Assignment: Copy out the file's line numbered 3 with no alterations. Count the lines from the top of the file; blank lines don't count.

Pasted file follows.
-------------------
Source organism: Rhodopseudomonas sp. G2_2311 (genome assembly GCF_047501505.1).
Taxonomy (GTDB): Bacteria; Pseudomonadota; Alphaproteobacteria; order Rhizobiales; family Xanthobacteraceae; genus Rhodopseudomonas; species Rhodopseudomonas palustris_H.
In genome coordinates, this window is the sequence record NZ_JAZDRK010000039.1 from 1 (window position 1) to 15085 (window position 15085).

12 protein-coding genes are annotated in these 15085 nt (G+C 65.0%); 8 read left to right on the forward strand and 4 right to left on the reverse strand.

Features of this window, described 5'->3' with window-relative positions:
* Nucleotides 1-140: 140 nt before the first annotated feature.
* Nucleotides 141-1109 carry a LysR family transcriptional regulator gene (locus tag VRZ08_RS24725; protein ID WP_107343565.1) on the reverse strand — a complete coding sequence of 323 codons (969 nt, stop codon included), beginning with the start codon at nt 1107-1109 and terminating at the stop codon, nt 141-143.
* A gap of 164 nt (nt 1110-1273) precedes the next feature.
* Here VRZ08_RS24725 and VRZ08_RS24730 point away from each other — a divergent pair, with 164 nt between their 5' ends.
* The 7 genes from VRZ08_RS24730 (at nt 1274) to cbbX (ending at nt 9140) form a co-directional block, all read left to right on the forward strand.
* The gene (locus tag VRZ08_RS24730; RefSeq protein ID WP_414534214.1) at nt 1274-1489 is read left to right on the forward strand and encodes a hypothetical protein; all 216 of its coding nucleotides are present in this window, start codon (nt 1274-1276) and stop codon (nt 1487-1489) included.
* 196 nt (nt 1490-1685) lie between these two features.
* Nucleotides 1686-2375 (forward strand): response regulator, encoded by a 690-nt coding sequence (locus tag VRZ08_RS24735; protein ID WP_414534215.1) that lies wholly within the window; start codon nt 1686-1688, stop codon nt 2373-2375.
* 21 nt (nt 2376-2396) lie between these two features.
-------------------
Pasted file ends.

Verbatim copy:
In genome coordinates, this window is the sequence record NZ_JAZDRK010000039.1 from 1 (window position 1) to 15085 (window position 15085).